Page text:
When growing corn the most problematic pest is the corn ear worm.  As soon as you see first silk, take an eye dropper and any vegetable (mineral oil is traditional) oil and gently insert the dropper into the base of the silk/tip of the ear and put several drops of oil in, put another drop or two of oil at the exposed silk base.  The oil keeps the moth eggs from hatching and doing their damage.

As the corn grows eventually you will see the silks darkening and then drying out.  The test is to pull back some of the husk and silk and break one of the corn kernels to see if it produces a 'milky' juice - when it does they are ready to harvest.  Old time corn farmers would yell to their wives to get the kettle water boiling and they would rush into the house with the newly harvested corn.

LEAVE 1 or 2 EARS On the stalks, and allow to completely dry out. The kernels should be as dry as the ones your originally planted.  Remove from the cob and allow to dry more if needed.  Store in paper envelopes in cool and dry conditions as you would other seed.  You can plant next spring, or if you become addicted to the corn -- plant for fall crops beginning in June/July.

If you have never had just picked corn, it is possible to eat the kernels fresh and uncooked right from the plant, they are that sweet just as picked.  The reason so much research went into producing hybrid sweet corns is that the sugars begin to wane as soon as the corn is picked, so the researchers wanted sweet corn with staying power - enter the super sweets.

Also, unfortunately, chemical laboratories which wanted to produce franken-corn that would kill the corn worms from the inside by genticially producing corn seeds which contain insecticides.

Cooking Tips:  Instead of boiling - a perfectly fine way of cooking too -- grill your corn - as with all vegetables roasted or grilled the super hot cooking process condenses all the sugars for super taste.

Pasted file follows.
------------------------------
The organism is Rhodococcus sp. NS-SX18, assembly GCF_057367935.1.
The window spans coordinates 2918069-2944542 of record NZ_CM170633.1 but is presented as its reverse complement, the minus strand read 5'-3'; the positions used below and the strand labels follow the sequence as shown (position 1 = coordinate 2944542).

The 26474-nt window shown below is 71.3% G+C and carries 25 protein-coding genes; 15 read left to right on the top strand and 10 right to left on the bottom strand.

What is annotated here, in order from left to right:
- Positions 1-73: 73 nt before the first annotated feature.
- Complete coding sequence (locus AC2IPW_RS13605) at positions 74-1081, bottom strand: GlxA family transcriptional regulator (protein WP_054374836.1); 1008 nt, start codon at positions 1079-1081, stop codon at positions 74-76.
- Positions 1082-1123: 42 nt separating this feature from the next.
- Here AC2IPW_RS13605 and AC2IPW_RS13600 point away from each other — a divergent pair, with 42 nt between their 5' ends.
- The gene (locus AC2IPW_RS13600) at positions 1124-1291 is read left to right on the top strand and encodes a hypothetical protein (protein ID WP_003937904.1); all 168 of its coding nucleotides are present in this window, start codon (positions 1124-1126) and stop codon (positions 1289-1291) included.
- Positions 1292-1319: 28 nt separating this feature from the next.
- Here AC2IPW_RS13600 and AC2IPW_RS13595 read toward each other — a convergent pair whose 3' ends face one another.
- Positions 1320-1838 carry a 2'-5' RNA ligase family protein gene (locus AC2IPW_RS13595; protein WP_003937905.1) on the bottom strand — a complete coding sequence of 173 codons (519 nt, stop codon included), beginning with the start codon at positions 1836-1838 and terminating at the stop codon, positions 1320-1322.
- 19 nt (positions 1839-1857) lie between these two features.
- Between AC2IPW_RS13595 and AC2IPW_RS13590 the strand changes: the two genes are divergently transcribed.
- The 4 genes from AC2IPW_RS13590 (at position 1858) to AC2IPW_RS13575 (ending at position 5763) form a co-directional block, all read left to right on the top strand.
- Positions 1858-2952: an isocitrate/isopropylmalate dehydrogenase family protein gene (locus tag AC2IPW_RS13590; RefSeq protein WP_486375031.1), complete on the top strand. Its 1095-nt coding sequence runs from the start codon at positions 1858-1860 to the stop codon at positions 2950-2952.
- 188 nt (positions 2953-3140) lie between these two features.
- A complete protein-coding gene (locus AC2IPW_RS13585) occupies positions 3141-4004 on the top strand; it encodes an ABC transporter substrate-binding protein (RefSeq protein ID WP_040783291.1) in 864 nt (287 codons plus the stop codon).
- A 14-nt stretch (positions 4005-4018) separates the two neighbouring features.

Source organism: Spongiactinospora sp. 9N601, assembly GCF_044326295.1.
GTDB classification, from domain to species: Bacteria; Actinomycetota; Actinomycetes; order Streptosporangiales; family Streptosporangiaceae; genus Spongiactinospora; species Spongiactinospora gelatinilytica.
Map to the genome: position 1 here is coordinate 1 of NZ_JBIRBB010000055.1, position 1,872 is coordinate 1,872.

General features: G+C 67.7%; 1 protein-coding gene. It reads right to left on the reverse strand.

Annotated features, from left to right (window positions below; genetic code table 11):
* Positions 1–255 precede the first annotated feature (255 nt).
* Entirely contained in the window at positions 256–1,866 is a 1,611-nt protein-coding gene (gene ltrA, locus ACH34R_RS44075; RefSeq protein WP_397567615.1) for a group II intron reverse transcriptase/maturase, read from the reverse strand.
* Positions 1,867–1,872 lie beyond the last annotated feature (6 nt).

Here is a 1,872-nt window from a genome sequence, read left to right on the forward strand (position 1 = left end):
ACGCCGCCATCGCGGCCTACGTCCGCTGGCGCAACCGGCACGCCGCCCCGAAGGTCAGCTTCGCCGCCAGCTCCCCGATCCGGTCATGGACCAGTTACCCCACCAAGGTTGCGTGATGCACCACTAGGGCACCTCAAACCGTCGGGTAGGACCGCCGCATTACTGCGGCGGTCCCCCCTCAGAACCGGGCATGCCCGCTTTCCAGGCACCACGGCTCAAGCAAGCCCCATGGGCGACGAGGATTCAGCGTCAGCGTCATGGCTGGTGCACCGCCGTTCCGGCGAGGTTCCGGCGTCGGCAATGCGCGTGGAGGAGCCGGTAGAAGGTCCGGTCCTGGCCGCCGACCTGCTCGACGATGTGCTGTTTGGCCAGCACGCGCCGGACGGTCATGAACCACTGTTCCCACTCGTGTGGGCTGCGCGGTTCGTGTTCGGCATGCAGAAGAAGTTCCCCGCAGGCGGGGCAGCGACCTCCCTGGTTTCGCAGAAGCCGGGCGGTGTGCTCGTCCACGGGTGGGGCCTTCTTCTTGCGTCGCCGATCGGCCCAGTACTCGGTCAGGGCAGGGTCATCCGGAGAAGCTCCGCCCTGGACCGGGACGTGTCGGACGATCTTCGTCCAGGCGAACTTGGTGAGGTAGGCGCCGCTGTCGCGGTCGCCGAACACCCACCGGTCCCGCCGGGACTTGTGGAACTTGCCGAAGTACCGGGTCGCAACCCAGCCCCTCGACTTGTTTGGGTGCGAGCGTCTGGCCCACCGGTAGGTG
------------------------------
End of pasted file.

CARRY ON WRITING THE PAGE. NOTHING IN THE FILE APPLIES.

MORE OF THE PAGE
To roast or grill corn, you want to gently pull back the husks, remove the silks, pull the husks back over the corn, soak a few minutes in water and toss on the grill.  (You can also make flavored butters to brush on before replacing the husks or after you pull them off the grill.)

SAVE THE SILK - I love recycling particularly when you get to use some food part you might otherwise through away.  Make corn silk tea!  An old 'herb' remedy for arthritis and bladder infections (and a new one to me - I'm always learning something!), I happened to catch the reference in Jan/Feb 2011 issue of Food Network magazine.  Chef Jeff Smedstad of Elote Cafe in Sedona, runs through a couple of hundred ears of corn each night and saves the silks to brew up some tea for his staffs' stiff and achy joints.  Way to go Chef Smedstad! (2/3 cup of silk, 16 oz of water.  Simmer 10 minutes and strain - you can also add a bit of lemon and honey to taste.)

BACK TO THE PEAS - if you chose to grow the sugar peas with the corn, continue to harvest the peas until they stop producing.  Allow the pea vines to dry out completely before removing (this makes sure the available nitrogen gets fully into the soil - or turn the vines back into the soil with a pitchfork).  Pull the corn stalks when you are finished harvesting all the corn and 'seed' ears.

I hope you enjoy your patch of corn and beans! And, don't forget the silk tea for all those gardeners' aches.

-- Catherine, The Herb Lady

1 comment:

Sweet Life Garden said...

What a great post, I think I'm going to try this. Thanks for sharing with us! Jill